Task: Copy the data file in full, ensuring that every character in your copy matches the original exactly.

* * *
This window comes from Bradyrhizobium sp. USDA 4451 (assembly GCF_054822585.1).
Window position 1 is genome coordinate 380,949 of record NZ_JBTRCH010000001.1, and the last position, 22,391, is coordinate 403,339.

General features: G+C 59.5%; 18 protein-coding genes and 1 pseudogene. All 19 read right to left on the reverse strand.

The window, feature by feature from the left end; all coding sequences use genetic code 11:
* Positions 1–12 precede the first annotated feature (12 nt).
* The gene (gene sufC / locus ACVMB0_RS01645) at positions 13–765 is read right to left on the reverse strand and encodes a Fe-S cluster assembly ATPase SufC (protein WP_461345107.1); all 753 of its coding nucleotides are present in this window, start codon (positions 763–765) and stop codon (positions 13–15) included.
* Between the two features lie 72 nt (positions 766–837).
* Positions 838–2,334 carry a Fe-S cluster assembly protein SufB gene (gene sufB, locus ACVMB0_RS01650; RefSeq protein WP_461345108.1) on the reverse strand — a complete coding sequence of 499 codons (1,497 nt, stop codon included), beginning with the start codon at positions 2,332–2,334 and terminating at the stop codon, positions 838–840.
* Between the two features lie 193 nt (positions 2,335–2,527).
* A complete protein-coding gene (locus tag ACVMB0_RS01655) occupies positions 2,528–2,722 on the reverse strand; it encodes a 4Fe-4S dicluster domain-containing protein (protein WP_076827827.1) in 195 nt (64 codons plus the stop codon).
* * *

This window comes from Bradyrhizobium sp. USDA 4451 (assembly GCF_054822585.1).
Window position 1 is genome coordinate 380,949 of record NZ_JBTRCH010000001.1, and the last position, 22,391, is coordinate 403,339.

General features: G+C 59.5%; 18 protein-coding genes and 1 pseudogene. All 19 read right to left on the reverse strand.

The window, feature by feature from the left end; all coding sequences use genetic code 11:
* Positions 1–12 precede the first annotated feature (12 nt).
* The gene (gene sufC / locus ACVMB0_RS01645) at positions 13–765 is read right to left on the reverse strand and encodes a Fe-S cluster assembly ATPase SufC (protein WP_461345107.1); all 753 of its coding nucleotides are present in this window, start codon (positions 763–765) and stop codon (positions 13–15) included.
* Between the two features lie 72 nt (positions 766–837).
* Positions 838–2,334 carry a Fe-S cluster assembly protein SufB gene (gene sufB, locus ACVMB0_RS01650; RefSeq protein WP_461345108.1) on the reverse strand — a complete coding sequence of 499 codons (1,497 nt, stop codon included), beginning with the start codon at positions 2,332–2,334 and terminating at the stop codon, positions 838–840.
* Between the two features lie 193 nt (positions 2,335–2,527).
* A complete protein-coding gene (locus tag ACVMB0_RS01655) occupies positions 2,528–2,722 on the reverse strand; it encodes a 4Fe-4S dicluster domain-containing protein (protein WP_076827827.1) in 195 nt (64 codons plus the stop codon).